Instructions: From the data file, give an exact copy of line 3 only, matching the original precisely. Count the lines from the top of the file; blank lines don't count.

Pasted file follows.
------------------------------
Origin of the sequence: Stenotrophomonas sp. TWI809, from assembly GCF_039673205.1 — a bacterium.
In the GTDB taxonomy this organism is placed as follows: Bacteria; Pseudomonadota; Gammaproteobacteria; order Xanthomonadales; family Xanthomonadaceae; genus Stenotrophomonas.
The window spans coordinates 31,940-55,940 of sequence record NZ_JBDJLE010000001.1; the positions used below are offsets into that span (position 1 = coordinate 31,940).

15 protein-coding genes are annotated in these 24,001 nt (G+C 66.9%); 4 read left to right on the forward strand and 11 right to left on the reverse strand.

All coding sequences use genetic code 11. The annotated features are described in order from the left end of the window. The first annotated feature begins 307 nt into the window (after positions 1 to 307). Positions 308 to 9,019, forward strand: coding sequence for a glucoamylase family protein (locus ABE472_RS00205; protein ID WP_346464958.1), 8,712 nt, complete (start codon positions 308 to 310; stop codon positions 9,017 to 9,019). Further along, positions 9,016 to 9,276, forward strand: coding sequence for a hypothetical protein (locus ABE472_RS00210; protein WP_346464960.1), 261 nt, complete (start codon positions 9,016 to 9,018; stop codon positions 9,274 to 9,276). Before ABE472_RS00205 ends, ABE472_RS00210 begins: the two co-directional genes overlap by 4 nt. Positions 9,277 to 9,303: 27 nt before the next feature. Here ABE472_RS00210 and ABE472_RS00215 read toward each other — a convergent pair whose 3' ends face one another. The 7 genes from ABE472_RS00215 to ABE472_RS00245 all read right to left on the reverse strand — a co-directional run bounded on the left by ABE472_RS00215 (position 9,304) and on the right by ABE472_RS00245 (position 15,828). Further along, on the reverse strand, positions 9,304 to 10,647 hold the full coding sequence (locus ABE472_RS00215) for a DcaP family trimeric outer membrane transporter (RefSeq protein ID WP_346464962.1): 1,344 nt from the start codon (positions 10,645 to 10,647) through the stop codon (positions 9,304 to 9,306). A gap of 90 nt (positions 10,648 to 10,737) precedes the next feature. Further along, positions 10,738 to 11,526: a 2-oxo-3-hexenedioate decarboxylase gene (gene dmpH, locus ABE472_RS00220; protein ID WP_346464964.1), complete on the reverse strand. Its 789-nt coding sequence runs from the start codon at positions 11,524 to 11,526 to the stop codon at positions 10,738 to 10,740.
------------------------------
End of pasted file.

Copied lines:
The window spans coordinates 31,940-55,940 of sequence record NZ_JBDJLE010000001.1; the positions used below are offsets into that span (position 1 = coordinate 31,940).